adjective duc·tile \ˈdək-təl, -ˌtī(-ə)l\

of a metal : capable of being bent or pulled into different shapes

Full Definition of DUCTILE

:  capable of being drawn out into wire or thread <ductile iron>
:  easily led or influenced
:  capable of being fashioned into a new form
duc·til·i·ty \ˌdək-ˈti-lə-tē\ noun

Origin of DUCTILE

Middle English ductil, from Latin ductilis, from ducere
First Known Use: 14th century

Synonym Discussion of DUCTILE

plastic, pliable, pliant, ductile, malleable, adaptable mean susceptible of being modified in form or nature. plastic applies to substances soft enough to be molded yet capable of hardening into the desired fixed form <plastic materials allow the sculptor greater freedom>. pliable suggests something easily bent, folded, twisted, or manipulated <pliable rubber tubing>. pliant may stress flexibility and sometimes connote springiness <an athletic shoe with a pliant sole>. ductile applies to what can be drawn out or extended with ease <ductile metals such as copper>. malleable applies to what may be pressed or beaten into shape <the malleable properties of gold>. adaptable implies the capability of being easily modified to suit other conditions, needs, or uses <computer hardware that is adaptable>.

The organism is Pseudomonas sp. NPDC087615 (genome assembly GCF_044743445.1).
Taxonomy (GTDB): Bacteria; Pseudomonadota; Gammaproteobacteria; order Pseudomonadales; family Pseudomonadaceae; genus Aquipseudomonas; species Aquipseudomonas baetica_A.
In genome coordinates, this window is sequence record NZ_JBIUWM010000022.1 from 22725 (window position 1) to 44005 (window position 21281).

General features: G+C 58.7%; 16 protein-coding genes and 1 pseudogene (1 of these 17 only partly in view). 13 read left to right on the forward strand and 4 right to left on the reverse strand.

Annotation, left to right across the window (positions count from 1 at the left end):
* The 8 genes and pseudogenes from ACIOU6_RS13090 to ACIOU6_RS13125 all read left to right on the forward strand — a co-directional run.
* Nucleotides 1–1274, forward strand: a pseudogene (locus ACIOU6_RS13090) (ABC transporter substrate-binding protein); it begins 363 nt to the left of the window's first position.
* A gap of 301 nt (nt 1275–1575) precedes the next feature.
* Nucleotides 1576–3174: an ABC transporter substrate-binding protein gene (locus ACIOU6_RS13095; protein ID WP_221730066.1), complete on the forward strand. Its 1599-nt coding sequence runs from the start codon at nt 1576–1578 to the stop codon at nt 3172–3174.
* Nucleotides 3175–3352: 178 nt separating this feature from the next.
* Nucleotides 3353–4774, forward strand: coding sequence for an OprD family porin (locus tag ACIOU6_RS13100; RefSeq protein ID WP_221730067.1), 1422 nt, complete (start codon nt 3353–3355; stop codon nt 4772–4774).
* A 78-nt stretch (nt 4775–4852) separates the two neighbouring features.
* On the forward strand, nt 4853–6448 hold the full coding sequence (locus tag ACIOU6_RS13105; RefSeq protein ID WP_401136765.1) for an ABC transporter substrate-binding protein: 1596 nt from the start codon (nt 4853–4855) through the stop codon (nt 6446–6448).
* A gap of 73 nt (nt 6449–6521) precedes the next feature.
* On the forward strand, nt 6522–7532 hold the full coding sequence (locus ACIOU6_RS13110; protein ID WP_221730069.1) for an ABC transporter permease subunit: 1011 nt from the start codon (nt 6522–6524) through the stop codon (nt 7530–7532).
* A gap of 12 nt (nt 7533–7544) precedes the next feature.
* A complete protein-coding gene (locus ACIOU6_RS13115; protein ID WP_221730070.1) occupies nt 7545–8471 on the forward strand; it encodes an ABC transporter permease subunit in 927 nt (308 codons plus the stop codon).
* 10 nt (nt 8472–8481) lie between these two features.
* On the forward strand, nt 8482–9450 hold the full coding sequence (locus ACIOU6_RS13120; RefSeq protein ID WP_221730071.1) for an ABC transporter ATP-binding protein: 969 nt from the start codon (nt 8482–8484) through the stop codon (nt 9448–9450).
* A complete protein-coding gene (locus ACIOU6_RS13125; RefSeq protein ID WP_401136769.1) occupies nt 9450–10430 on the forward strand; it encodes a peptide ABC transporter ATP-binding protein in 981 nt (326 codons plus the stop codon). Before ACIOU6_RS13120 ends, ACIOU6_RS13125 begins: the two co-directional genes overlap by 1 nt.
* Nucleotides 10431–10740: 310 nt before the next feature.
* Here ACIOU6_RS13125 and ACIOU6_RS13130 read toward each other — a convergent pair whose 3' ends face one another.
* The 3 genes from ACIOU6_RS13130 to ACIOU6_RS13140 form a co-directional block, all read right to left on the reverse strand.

Other Metals and Metallurgy Terms

assay, bloom, bullion, ingot, malleable, patina, plate, temper, tensile
Medical Dictionary


adjective duc·tile \ˈdək-təl, -ˌtīl\

Medical Definition of DUCTILE

:  capable of being drawn out or hammered thin <ductile metal>
duc·til·i·ty \ˌdək-ˈtil-ət-ē\ noun, plural duc·til·i·ties


Next Word in the Dictionary: ductilelyPrevious Word in the Dictionary: ductibleAll Words Near: ductile
How to use a word that (literally) drives some people nuts.
Test your vocab with our fun, fast game
Ailurophobia, and 9 other unusual fears